On July 14, | | on Sunday

On the evening of National Day, mother exhibited extreme anxiety. She has been in bed since morning and can’t eat anything. Suddenly she seemed to have energy again, calling me up. She was so frightened and angry that she almost screamed, “I know I’m going to die. But not this way! Not so dead! You promised me you’d help me. But you didn’t do anything. You lie to me!!!!!!! Everyone lied to me! I don’t want to be like this anymore! I can’t take it anymore. I…… I want to jump off a building!”
My mother could not stand on her legs, so there was little risk of jumping, but I could not see her in such pain. I comforted her by lying down again, assuring her that I would help her, but that it just needed some time. I gave her half an anti-anxiety pill and played soft music. My mother calmed down, but I couldn’t. She’s right. We can’t do this anymore. I must find a way to make my impending death less terrible.
On July 15, | | on Monday

I’ve been calling Concentric all morning. The person on the other end of the line was polite and attentive. But in the back-and-forth conversations, IT quickly became clear that there was nothing they could do about family doctors being on leave and patients running out of time.

Finally, they said the last thing I wanted to hear: “You need to call the emergency services again.” Two days ago, the clinic’s substitute doctor had also said that only doctors outside concentric could arrange hospice care for patients. So the paramedics who came to our door on Saturday were for nothing! What a waste of time! “Don’t forget to tell the paramedics that you don’t need first aid. You have a terminal patient who needs hospice care.” One of the staff told me that the doctor would call me again this afternoon.
It was afternoon. I picked up the phone and called emergency services. “You have a terminally ill patient in your home who doesn’t need emergency care? Please hold the line while I connect you with someone.” Once, twice, three times, I told the same story over and over again to different staff members. “Someone will be here in two hours,” the last staff member told me briskly. I was relieved. It’s finally official.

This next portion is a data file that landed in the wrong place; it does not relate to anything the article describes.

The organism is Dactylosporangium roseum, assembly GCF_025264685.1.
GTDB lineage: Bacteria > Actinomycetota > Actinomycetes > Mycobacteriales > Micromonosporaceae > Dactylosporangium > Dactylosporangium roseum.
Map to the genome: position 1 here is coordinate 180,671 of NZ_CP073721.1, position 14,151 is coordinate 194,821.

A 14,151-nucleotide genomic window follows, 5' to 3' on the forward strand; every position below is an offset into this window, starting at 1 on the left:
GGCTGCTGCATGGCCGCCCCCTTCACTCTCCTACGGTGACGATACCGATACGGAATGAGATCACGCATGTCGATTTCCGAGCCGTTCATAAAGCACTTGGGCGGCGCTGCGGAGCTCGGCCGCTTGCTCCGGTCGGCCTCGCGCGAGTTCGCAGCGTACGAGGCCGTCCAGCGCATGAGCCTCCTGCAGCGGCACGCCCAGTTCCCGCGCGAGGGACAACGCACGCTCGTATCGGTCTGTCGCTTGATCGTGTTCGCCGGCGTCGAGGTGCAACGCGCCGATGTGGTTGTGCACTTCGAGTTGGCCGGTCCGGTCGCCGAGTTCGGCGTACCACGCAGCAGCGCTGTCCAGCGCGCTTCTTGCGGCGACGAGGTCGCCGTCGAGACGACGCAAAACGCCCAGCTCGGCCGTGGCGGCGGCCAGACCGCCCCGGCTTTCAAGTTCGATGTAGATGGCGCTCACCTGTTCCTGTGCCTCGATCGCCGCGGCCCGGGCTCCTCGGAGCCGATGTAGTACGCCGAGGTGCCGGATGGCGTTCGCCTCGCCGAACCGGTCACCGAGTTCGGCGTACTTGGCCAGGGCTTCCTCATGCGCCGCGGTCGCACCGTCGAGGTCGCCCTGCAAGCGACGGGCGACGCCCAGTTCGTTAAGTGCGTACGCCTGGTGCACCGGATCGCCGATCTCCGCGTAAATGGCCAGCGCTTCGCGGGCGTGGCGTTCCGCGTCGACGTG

But when I saw the young girl ringing the doorbell, I was discouraged again. She looked in a hurry. No one had told her what she was about to face. And this time, the “magic spell” didn’t work. She blanched at the word “terminally ill”. “Er… What can I do for you? ‘ “She stammered. Is she afraid I’m going to euthanize her? Too wrapped up in my own emotions to comfort her, I coolly asked her to visit my mother.

After less than a minute of frantic examination, she wrote out a prescription for “palliative care”. Oral care, subcutaneous fluids… She doesn’t know anything. She can’t be any help. I can’t stand it, but I don’t know what to do. One Heart said I’d get a call from a doctor. Can he help me?
At four o ‘clock in the afternoon, the phone rang. It’s the doctor. I explained my situation for the umpteenth time: Mom was dying, she wasn’t in the hospital, the family doctor was on vacation, we needed help… Then he thought for a moment and said, “Why don’t you let her get hospice care?” I was dumbfounded. This from a hospice care worker?
Controlling my anger, I said, “Doctor, I was wondering how many days it takes to apply for hospice care.” Again, I heard the unthinkable: “At least four to five days.” But mom’s not gonna make it that long. I asked one last question, one that had been nagging me: “If my mother is having trouble breathing, can you arrange to send us a ventilator?” The doctor, though impatient, seemed to want to help me. He said casually, “Then you don’t need a ventilator, you need morphine!”
As I hung up, it finally dawned on me that we were on our own. Of course, we also received some outside support. In the days that followed, countless people came to our aid, including my parents’ loyal maid, the caregivers who had cared for them a year earlier, and the professional and responsible nurses at the street clinic. But what about the doctors who know? What about hospice care professionals? None of them gave me any help.
The first thing we need is morphine. I have a doctor friend who knows a lot about my family. He saved me.
Half an hour later, I arrived at his clinic. He handed me an envelope containing several morphine tablets. I asked him, is it legal? He smiled and said nothing. When I got home, I told my mother THAT I could relieve her pain and anxiety. She didn’t say anything, but she was breathing better. She even smiled when relatives came to visit her at night.
| | Tuesday, July 16

One day, I wrote this sentence in my black notebook: Calm morning, breathing well. Admittedly, such moments of peace are rare. For more than a year, a nurse from the neighborhood clinic came every three days to bandage mom’s leg. She has an ulcer on her leg. When the nurse came in the morning, she immediately realized it was no longer a skin problem.